It's six years since that US sci-fi television show Lost exploded (quite literally) onto our television screens, with a plane filled with incredibly good-looking passengers crashing on a desert island.
During that time, the show's myriad puzzles and mysterious turned it into one of the most talked-about show's on the box, spawning numerous websites and even its own dedicated Wikipedia site.
Throughout the programmes six seasons, fans were left perplexed by questions like "What is the island?" and "Who are the Dharma Initiative?" - and only slightly less confused than people who had never watched the show at all.
This all came to a head two weeks ago, when Lost's armies of devoted followers were finally promised their conclusion with the simultaneous US and UK broadcast of the last-ever episode.
Perhaps unsurprisingly, reactions to the show's finale were resoundingly mixed. Some viewers heralded it as landmark television; while others were vexed that so many of their questions were left unanswered...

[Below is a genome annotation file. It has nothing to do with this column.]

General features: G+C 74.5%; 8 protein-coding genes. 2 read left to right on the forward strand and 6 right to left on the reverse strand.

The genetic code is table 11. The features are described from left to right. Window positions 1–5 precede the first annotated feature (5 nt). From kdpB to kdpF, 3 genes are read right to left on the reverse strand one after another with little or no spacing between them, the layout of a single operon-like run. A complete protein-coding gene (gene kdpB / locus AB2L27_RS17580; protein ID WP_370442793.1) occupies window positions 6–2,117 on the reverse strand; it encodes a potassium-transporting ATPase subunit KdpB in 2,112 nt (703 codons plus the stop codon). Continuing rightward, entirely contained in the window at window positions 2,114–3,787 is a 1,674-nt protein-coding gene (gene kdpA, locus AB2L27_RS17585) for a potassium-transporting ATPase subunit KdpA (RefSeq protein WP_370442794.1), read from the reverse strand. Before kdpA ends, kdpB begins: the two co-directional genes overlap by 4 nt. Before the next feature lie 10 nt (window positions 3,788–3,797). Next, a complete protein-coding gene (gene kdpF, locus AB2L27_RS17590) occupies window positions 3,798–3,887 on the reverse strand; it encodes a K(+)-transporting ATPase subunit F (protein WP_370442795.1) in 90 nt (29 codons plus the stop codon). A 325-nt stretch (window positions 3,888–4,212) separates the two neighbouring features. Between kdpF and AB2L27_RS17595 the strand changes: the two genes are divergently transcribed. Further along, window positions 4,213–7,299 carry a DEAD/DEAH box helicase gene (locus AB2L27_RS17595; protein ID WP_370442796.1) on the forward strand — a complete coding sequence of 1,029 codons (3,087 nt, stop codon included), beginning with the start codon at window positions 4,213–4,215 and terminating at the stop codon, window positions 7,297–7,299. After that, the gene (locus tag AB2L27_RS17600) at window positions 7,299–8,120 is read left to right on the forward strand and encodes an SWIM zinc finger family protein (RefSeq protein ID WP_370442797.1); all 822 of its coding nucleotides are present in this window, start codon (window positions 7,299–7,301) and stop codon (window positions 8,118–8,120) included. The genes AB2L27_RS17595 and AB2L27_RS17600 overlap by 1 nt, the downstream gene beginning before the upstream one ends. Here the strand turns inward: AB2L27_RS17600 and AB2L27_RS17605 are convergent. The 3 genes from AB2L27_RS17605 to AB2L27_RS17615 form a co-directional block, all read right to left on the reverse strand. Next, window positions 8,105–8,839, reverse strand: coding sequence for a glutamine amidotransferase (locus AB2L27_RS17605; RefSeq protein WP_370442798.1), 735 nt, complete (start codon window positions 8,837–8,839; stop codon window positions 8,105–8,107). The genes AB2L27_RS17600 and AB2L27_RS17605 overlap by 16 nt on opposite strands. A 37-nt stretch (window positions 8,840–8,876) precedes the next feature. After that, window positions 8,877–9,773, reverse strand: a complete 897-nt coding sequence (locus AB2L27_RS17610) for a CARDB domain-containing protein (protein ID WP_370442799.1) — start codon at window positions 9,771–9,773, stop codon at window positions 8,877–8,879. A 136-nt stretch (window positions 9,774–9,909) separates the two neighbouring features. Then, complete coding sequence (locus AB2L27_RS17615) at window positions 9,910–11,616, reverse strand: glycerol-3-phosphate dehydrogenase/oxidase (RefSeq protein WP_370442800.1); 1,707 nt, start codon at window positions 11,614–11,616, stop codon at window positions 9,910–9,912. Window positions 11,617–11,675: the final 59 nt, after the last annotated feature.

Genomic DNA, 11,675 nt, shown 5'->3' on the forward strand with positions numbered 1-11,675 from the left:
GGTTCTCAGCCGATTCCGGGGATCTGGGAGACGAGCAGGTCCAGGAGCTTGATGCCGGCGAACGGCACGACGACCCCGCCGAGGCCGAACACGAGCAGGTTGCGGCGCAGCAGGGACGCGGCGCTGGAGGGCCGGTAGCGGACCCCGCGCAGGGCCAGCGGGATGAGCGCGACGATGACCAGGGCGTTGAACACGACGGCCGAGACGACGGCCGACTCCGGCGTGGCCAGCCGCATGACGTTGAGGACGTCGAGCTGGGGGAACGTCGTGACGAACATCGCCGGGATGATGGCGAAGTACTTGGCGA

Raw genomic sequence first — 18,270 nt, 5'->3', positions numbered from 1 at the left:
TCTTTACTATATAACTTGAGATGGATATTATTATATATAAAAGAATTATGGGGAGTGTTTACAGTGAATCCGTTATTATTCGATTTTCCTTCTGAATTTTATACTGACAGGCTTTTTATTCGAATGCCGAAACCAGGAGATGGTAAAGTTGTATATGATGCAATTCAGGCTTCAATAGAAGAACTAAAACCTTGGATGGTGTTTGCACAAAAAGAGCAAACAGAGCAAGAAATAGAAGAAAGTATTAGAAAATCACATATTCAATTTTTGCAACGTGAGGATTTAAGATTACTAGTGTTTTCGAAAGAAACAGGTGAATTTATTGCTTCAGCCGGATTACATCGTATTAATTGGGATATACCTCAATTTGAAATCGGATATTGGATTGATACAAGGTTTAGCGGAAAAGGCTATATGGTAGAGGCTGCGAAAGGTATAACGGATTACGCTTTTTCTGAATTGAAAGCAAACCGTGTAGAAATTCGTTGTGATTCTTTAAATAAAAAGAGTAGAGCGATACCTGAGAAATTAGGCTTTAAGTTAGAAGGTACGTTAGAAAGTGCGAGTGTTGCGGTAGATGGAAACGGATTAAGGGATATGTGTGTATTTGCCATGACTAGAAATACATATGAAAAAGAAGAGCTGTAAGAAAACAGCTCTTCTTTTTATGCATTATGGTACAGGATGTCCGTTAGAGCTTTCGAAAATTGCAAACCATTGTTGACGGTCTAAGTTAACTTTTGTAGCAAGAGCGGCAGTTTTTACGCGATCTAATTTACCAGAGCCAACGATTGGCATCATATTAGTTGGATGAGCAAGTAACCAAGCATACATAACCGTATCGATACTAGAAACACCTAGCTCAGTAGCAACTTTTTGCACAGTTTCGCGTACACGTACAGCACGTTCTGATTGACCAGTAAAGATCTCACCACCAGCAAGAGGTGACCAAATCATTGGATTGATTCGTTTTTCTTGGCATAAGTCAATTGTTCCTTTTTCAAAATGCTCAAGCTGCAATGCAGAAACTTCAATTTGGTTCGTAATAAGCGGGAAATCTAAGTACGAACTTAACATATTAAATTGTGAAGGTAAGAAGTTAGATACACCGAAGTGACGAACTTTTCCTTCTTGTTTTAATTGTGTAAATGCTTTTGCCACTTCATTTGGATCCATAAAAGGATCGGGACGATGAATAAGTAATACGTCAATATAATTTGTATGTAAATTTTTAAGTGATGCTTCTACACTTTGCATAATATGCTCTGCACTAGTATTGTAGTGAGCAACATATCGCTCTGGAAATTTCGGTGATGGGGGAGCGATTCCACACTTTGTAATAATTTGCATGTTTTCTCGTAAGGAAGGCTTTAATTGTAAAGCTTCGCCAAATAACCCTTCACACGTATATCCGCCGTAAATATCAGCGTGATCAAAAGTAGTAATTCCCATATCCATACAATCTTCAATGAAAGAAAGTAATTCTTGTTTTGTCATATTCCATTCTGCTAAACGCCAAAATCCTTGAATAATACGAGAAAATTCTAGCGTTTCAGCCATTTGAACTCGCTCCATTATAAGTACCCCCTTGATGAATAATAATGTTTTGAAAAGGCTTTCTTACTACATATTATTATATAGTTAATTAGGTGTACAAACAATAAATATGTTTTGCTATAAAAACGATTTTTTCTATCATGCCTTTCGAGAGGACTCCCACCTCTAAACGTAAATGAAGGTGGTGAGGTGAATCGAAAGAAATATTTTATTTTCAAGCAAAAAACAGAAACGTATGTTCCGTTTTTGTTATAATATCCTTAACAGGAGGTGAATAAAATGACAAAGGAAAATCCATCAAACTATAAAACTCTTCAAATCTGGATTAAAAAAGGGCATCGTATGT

If one thing's for sure, Lost was a clever and innovative show. But its creators adhered to one of the oldest adages in showbiz: 'Always leave your audience wanting more.'
And now, while fans still debate the mysteries and ambiguities of the programme on internet forums, collectors have an opportunity to literally get even 'more' out of Lost.
Leading US auction house Profiles in History is auctioning all the props, costumes and set pieces from the programme's Hawaii film set, used onscreen by Sawyer, Jack, Locke and other characters.
According to Joseph Maddelena, President at Profiles in History, nearly everything left over from Lost's six series will being going under the hammer, later this summer.
In our Video of the Week, Maddelena takes us through the various iconic treasures on offer. These include Dharma Initiative vehicles, letters, costumes and props used by the characters... and even a 20ft submarine.
Eager fans around the world will be able to bid online; either at Profiles in History and the ABC TV network's respective websites or in the auction saleroom in Hawaii.
"This show is like Star Trek, it has such a loyal cult following," says Maddelena.
The likelihood that Lost's legacy will live on - in the same way that The Twilight Zone and vintage Doctor Who episodes are remembered today - will make this auction a must-see for collectors, investors and fans.
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